Background: Uber's offices in Montreal were raided a few days ago by Revenue Quebec: http://globalnews.ca/news/1998322/montreal-uber-offices-raid... . What is new news is that the URL above (a major Montreal newspaper) says that the local CEO called Uber HQ in San Francisco, who then tried to remotely encrypt data on Uber corporate servers, laptops, phones, and so on, during the raid. Revenue Quebec investigators noticed and are now expanding their seizure order.
If you read the report, the retraction letter was sent to Science, presumably by email, on May 19, 2015.
I'm okay with Science giving some due process here. Contacting the primary author and other parties, the peer reviewers, discussing it with their editorial staff, and so on. The world isn't going to end because Science hasn't yet made a decision on May 21 about something sent to them on May 19. The odds are exceedingly high that a retraction will be issued.
Your characterization of Science "standing by what they printed no matter what" is a gross distortion of the facts here, as Science has done no such thing.
> Your characterization of Science "standing by what they printed no matter what" is a gross distortion of the facts here, as Science has done no such thing.
I have to disagree; I think jacquesm has the comment closest to the truth.
My comment is a minor distortion of the facts -- later in the article we get this:
> Science tweeted that it was assessing the retraction request and would in the meantime publish “an Editorial Expression of Concern.”
Here's the thing. Science isn't doing any research itself. Once a paper's author has admitted the data was faked, there is no role for Science to play; they can't look into the past and determine that it was actually real. They've acknowledged receipt of the message, and they're willing to print a notice that the paper is a lie -- but they don't want to retract it, because that would damage their record.
> The world isn't going to end because Science hasn't yet made a decision on May 21 about something sent to them on May 19.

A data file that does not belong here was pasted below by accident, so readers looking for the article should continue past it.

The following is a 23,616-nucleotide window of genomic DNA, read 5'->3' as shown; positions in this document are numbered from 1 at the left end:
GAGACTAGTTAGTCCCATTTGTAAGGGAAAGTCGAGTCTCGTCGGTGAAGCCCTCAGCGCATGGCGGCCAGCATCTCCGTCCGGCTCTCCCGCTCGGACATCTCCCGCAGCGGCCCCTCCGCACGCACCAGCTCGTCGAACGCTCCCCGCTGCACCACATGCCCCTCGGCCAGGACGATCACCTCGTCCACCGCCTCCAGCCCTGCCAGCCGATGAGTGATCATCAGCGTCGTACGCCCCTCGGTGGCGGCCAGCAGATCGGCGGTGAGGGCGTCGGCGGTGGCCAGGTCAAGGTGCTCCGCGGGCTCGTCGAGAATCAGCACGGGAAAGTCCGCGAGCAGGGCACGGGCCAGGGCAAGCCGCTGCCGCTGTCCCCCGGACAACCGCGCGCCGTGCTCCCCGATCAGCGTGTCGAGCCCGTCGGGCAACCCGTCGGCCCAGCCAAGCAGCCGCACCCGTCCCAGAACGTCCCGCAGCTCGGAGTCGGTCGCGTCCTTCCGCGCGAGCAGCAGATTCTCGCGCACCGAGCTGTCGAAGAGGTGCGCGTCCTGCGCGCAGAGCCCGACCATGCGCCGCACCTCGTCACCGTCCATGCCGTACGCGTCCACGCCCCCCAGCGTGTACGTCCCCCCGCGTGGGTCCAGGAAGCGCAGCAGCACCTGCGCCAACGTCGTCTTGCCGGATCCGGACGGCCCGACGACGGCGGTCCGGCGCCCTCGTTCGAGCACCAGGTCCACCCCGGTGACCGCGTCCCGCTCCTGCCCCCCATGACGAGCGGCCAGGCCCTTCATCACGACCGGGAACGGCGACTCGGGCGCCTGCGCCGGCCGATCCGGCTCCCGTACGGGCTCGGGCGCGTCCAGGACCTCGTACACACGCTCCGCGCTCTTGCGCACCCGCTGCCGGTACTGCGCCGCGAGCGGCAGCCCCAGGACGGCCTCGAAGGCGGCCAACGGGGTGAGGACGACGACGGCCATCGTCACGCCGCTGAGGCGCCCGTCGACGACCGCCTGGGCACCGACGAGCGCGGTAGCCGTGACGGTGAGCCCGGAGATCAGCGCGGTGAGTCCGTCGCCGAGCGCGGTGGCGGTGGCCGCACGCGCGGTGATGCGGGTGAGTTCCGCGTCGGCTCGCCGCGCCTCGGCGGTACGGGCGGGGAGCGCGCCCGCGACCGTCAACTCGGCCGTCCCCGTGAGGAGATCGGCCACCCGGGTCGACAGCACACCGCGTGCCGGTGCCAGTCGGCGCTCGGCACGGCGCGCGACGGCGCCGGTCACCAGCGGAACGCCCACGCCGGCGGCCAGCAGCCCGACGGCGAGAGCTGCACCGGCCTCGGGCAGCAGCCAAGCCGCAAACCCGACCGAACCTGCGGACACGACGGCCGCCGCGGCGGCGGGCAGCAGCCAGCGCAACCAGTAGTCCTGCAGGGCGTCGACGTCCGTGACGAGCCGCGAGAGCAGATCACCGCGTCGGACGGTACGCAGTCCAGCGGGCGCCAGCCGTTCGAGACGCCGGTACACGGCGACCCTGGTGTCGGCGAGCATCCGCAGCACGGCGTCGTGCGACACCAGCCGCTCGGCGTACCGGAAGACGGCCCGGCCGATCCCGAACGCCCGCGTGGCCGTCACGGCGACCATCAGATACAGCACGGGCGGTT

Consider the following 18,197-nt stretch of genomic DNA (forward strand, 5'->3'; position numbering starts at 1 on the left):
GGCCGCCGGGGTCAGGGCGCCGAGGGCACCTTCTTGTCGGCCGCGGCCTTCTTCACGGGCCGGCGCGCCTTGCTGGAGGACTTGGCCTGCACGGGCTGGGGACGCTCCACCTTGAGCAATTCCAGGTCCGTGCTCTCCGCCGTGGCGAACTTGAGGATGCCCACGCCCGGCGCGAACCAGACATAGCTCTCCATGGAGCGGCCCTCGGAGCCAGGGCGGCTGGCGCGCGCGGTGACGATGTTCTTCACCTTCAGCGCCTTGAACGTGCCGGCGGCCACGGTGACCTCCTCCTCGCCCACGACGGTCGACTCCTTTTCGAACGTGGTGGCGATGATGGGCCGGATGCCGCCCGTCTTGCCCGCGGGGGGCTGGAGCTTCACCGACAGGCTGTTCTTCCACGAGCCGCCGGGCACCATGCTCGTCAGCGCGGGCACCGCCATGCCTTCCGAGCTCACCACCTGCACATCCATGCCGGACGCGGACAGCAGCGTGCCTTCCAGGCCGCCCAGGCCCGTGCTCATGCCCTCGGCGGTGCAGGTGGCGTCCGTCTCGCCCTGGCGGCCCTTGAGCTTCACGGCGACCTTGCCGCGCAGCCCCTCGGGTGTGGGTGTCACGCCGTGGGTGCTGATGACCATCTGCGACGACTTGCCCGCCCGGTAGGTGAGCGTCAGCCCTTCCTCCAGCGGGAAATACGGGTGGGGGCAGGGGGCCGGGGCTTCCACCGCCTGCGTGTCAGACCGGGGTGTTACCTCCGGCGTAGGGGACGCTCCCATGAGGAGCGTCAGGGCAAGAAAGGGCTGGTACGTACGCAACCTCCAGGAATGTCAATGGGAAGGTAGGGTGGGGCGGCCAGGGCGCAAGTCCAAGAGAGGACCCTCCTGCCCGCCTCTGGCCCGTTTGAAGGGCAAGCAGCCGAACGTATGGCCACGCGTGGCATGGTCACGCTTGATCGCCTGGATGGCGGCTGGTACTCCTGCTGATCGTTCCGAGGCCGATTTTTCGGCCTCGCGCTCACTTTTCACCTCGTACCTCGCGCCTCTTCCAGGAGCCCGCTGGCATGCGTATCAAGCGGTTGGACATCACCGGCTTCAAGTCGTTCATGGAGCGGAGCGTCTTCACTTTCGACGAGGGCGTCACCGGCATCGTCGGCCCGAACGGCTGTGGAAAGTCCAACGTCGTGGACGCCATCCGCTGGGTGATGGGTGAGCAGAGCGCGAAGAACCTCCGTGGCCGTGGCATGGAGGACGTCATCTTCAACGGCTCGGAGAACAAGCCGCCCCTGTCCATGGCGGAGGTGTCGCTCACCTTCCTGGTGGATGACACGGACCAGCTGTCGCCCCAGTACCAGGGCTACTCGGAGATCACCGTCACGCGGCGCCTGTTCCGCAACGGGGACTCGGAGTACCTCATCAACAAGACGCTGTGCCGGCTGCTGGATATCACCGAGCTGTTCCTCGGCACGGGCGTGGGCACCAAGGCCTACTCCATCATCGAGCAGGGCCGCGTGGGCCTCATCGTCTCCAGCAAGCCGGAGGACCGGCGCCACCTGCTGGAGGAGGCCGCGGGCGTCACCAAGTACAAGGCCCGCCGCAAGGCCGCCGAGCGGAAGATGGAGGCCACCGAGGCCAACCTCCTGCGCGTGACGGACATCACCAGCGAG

They have made a decision. They're going to print an unofficial warning. Without more pressure from the public, they will not print a retraction.
Remember, Green is the primary author. He contacted them; for them to contact him is somewhat superfluous.
Yes, committing to print a warning letter is a decision. The claim I responded to, "Science hasn't yet made a decision on May 21 about something sent to them on May 19", is clearly false. They have made one. They've purposely deferred a different (though closely related) one. Why? What do you think could conceivably come to light that would make the Expression of Concern appropriate, but a retraction by Science inappropriate?
Groups tend not to move as quickly as individuals because groups require discussion. Science probably will retract it, but they need to discuss it first, and they likely have protocols that they follow.
Green is not the primary author. Lacour is the primary author. Green is the older, more established, secondary author; he's supposed to be playing a sort of mentor role to the primary author. He has sent a letter outlining his concerns about the paper, but he didn't do the work himself in the first place.
Lacour has not indicated he supports the retraction request and it is extremely reasonable for Science to contact him about it and hear what he has to say before proceeding.
But it's only you presuming a limitation on the NSA's actions with no basis for making that assumption. The fact that certain documents X have come out showing that Y happened in place Z does not mean that Y isn't happening elsewhere as well.
Indeed, the document you link to says "our targets throughout the world". Your characterization of the program/document as "only used for hard targets in Syria" is just an outright lie.